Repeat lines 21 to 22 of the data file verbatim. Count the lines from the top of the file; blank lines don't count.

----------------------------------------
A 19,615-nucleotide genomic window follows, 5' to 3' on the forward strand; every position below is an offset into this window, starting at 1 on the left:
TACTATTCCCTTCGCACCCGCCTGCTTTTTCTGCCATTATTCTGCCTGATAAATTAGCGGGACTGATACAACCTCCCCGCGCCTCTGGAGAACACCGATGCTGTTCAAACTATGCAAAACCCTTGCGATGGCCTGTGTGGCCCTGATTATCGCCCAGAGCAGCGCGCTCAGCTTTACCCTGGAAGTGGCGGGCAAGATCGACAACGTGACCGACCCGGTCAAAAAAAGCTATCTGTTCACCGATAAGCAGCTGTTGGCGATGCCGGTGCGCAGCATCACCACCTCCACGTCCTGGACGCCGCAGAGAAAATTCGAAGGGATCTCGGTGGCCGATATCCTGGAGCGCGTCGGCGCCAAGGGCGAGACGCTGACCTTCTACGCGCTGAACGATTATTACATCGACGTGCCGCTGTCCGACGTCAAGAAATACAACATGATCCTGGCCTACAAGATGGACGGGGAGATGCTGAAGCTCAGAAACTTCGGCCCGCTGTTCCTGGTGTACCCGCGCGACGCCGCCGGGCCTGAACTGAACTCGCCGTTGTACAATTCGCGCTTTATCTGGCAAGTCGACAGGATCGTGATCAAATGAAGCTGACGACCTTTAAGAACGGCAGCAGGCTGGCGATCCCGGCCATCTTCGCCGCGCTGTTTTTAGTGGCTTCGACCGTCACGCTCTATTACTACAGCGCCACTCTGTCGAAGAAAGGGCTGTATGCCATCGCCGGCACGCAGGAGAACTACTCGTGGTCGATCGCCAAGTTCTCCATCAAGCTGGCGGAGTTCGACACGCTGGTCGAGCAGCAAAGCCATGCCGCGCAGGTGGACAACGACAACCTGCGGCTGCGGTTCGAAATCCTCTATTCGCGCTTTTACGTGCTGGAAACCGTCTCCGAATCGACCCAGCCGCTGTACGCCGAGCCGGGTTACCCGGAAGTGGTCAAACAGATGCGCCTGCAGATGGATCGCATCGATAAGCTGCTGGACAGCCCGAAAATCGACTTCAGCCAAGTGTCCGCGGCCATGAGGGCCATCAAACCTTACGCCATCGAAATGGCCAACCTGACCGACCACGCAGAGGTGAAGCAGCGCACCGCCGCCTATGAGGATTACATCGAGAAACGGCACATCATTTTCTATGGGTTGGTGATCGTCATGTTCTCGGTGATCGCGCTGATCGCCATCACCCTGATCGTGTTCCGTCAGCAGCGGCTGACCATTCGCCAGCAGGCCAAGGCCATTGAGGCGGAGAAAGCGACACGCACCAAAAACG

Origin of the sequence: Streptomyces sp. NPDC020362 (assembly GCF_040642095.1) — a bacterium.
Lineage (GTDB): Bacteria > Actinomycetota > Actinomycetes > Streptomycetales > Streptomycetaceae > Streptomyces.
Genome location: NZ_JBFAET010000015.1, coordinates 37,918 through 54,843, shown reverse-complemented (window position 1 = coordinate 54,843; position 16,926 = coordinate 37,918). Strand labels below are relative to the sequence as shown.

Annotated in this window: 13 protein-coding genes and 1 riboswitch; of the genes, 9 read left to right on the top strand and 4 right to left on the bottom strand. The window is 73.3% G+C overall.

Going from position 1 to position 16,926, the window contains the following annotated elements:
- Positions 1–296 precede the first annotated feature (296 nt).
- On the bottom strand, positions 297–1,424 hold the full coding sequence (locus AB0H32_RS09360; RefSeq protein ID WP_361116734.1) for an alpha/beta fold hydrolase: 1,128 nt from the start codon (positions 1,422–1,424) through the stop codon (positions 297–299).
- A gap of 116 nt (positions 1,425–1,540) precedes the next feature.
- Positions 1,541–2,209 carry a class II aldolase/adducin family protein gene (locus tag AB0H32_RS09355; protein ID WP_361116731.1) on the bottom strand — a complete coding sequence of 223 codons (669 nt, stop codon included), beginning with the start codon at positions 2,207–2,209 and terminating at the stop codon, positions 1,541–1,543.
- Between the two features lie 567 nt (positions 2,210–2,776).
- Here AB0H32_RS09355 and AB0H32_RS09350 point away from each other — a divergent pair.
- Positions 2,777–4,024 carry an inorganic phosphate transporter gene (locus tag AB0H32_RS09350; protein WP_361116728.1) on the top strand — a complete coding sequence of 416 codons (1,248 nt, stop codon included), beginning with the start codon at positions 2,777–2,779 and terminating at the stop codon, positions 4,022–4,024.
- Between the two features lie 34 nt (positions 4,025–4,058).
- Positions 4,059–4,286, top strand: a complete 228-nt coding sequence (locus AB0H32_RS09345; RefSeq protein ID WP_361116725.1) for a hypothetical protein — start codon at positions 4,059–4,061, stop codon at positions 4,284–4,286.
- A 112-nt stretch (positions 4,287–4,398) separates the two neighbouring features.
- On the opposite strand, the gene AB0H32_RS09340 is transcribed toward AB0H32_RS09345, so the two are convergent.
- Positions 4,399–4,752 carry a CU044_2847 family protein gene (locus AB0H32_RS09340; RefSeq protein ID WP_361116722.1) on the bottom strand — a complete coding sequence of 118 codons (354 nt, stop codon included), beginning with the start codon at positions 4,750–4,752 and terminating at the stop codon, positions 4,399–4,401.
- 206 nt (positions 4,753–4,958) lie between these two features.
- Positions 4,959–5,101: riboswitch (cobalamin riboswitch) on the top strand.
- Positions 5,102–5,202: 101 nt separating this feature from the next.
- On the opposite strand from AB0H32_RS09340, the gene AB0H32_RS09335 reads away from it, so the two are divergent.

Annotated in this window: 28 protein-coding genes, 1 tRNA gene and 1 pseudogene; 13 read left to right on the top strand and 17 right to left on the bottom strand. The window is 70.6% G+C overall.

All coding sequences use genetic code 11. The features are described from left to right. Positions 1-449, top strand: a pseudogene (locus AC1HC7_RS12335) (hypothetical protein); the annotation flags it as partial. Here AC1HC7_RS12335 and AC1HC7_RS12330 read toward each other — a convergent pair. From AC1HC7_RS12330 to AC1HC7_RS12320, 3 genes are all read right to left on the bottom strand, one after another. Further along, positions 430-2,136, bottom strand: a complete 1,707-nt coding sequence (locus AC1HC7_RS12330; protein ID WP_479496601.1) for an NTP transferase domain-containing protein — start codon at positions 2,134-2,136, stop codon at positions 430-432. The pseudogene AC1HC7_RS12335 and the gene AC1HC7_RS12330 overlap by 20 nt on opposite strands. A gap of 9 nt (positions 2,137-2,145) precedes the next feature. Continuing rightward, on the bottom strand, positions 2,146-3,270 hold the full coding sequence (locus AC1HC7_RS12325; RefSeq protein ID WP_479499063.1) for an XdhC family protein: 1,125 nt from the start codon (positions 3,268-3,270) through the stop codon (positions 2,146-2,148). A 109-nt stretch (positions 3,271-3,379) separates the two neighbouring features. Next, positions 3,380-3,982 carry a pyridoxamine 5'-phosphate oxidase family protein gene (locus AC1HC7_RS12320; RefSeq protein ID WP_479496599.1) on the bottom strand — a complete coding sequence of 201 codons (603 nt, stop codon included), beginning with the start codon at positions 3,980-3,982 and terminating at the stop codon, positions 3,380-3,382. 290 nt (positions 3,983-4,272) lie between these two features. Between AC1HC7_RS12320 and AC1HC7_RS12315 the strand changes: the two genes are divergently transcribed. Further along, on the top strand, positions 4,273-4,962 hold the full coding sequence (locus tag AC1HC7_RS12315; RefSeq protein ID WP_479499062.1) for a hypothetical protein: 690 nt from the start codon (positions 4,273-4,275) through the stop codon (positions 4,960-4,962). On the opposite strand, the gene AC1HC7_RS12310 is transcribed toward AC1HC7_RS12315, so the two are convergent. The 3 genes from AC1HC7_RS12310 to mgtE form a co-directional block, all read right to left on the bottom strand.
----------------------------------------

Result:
- Positions 4,959–5,101: riboswitch (cobalamin riboswitch) on the top strand.
- Positions 5,102–5,202: 101 nt separating this feature from the next.